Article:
Guttman scale is a type of one dimensional scaling method established by Louis Guttman. This scaling is also known as Cumulative Scaling. This scale mostly involves the dichotomous scale with the answers like Yes or no, agrees or disagrees etc. The statements provided in this scale specifically increases with the explanation of same statements. This scaling involves the concept of immigration. The scale is most commonly developed to know the actual responses as per to the total score from the participants, for example if the score determined is 3then it means that appropriately first 3 statements are favorable or agreed. To develop this scale following steps are required;
Defining the Focus
Firstly, the focus is determined for the scale, which is at the beginning properly built up as done in all the methods of one dimensional scaling. This scaling requires the proper understanding about the particular type and position of scale.
Develop the Items
The step involves the production of the statement which is comprises of many statements without any limit. The statements, objects etc. can be developed by a single person or group of knowledgeable people. If the statements are established by the different number of people then the statements are considered to be more authentic because with the variation in questions the different types of respondents are satisfied.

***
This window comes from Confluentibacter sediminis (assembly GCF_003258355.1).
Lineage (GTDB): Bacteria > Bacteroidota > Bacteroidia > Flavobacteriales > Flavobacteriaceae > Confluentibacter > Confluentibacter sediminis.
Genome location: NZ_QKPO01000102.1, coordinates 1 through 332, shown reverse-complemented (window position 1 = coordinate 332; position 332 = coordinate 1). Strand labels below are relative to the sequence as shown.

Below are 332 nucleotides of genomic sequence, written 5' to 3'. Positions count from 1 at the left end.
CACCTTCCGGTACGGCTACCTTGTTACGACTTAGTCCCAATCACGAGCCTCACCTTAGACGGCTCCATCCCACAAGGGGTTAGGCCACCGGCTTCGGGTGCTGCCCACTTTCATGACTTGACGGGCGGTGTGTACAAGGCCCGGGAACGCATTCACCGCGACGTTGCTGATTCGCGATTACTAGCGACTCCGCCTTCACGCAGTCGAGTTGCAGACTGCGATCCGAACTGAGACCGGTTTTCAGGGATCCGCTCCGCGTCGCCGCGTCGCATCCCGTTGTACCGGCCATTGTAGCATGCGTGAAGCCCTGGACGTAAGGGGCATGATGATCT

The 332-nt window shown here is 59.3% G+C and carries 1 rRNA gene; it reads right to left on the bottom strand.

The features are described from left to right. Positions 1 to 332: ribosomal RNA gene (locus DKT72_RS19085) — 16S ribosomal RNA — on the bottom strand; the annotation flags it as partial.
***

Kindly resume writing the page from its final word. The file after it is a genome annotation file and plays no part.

Rate the Items
The Cumulative Scale
The Guttman scaling is the analysis for the measurement. Different matrix and the tables are formulated in order to present the statements which are evaluated by the respondents. The arrangement is made on the respondent’s views then the statements with positive points are allotted at the top and negative aspects are allocated at the top. The statements that attain the same response would be stated from left side to the right in increasing trend with respect to the other ones that have fewer responses. It means that all the items are listed as according to the response. For example, if the people with the fourth item are agree then from this scale it is obvious that the previous three items are selected by all of them.
Administering the Scale
• Guttman, L. (1950). The basis for scalogram analysis. In Stouffer et al. Measurement and Prediction. The American Soldier Vol. IV. New York: Wiley.
• www.socialresearchmethod.com, accessed on April 11, 2012.
• Weldon. F, Martin. D, (1969). Two comments on Guttman Scaling. Vol 75, page (278-280) published in university of Chicago press.